WFP Emergency Report No. 43 of 2006
(B) Middle East,Central Asia and Eastern Europe: (1) Lebanon
(C) East & Central Africa: (1) Burundi (2) Congo (DR) (3) Ethiopia (4) Kenya (5) Somalia (6) Tanzania (7) Uganda
(D) West Africa: (1) Cote d'Ivoire (2) Liberia
(E) Southern Africa: (1) Angola (2) Lesotho (3) Madagascar (4) Malawi (5) Mozambique (6) Swaziland (7) Zimbabwe
(F) Asia: (1) Korea (DPR) (2) Philippines
(G) Latin America and Caribbean: (1) Ecuador (2) Guatemala (3) Honduras
(H) Stand-Alone Countries: (1) Sudan
(a) This week marks the end of the WFP emergency report in its current format. Henceforth WFP will provide updates and analytical information on selected operations through the WFP Monthly Operational Priorities that will be posted on WFP's website (www.wfp.org/newsroom/emergency report) starting in November. Subscribers to the emergency report who wish to receive an e-mail version of the monthly Operational Priorities should send an e-mail to the Operational Reporting Group at ODMR@WFP.org.
(b) During the reporting period (15-21 October), WFP and cooperating partners provided 2,387 tons of food to 210,910 beneficiaries in various locations in West Darfur.
(c) Preliminary findings for the Darfur Emergency Food Security and Nutrition Assessment (EFSNA) are in: The EFSNA mission in Darfur was conducted by WFP, UNICEF and FAO to assess the food security and nutrition status of IDPs and vulnerable residents and identify interventions for 2007. Preliminary findings for EFSNA revealed malnutrition levels in Darfur have stabilized in 2006 and food insecurity has improved slightly. However, 70 percent of the conflict-affected population is considered food insecure.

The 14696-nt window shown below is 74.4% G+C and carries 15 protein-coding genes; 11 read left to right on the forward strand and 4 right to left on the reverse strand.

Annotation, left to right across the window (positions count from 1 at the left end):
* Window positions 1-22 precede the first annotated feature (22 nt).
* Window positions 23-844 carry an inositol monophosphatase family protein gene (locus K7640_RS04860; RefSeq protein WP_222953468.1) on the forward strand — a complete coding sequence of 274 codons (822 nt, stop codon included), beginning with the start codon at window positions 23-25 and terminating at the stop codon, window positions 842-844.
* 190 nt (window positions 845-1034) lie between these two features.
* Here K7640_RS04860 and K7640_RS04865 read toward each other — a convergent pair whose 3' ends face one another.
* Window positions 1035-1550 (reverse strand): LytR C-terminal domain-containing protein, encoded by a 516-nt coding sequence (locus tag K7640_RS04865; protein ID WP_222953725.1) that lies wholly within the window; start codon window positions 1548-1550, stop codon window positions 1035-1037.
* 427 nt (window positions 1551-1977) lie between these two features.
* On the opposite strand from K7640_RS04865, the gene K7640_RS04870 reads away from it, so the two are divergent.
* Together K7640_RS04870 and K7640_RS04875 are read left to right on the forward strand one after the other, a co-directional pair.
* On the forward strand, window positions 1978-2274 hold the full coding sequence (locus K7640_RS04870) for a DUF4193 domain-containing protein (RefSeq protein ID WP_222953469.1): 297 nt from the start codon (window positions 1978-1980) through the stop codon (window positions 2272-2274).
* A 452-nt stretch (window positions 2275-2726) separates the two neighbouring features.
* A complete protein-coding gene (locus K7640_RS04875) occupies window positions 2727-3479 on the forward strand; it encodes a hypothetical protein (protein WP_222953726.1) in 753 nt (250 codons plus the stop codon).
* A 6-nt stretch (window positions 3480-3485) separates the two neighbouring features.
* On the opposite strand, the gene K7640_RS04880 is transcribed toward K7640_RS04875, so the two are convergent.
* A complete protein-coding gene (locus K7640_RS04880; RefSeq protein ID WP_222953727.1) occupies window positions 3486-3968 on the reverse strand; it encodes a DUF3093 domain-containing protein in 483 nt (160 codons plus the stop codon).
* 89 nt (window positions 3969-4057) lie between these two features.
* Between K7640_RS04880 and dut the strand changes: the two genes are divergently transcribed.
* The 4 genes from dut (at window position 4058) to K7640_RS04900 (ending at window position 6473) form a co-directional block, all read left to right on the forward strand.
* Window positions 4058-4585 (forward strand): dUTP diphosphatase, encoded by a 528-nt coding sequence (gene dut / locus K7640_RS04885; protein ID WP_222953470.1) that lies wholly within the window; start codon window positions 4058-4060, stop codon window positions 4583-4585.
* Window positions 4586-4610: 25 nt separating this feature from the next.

(d) Kenya has launched a UN joint flash appeal to provide six months of assistance for an influx of some 80,000 new Somali refugees into Kenya by the end of the year.
(e) In DR Congo, at least 33,800 displaced persons in Gethy (Ituri district) will not be assisted in November due to insufficient food stocks in the pipeline. (f) While hungry people elsewhere on the continent attract world attention, southern Africa's food problems are equally tragic. A massive funding shortfall is forcing food aid cuts to some 4.3 million people across southern Africa who remain chronically vulnerable despite this year's good harvests across the region. WFP has a US$ 60 million funding shortfall, which comes just as the annual "lean season" approaches, when people have to wait until next March or April for the next harvest.
(g) Due to a lack of donor support, WFP across the southern Africa region begun to reduce the level of food assistance since September. After the good harvests, WFP scaled down general food assistance to concentrate on people with the most chronic needs - such as those living with HIV/AIDS, mother and child nutrition centres, and school-feeding projects. Despite some abundant rains this year, millions of people were too poor to buy seeds and fertilisers to grow food or buy grains once they were harvested. In Zimbabwe alone, the May 2006 vulnerability assessment identified 1.4 million people as being in critical need of food assistance. Yet in October, WFP was forced to scale down operations in the country to roughly half of the 900,000 people. Further reductions may have to be imposed unless donor contributions are received. Zimbabwe is one of seven countries under a regional WFP operation, which began in January 2005 and is scheduled to continue through December 2007. The other countries under the operation are Lesotho, Malawi, Mozambique, Namibia, Swaziland and Zambia. They are facing similar shortfalls.
(pdf* format - 68 KB)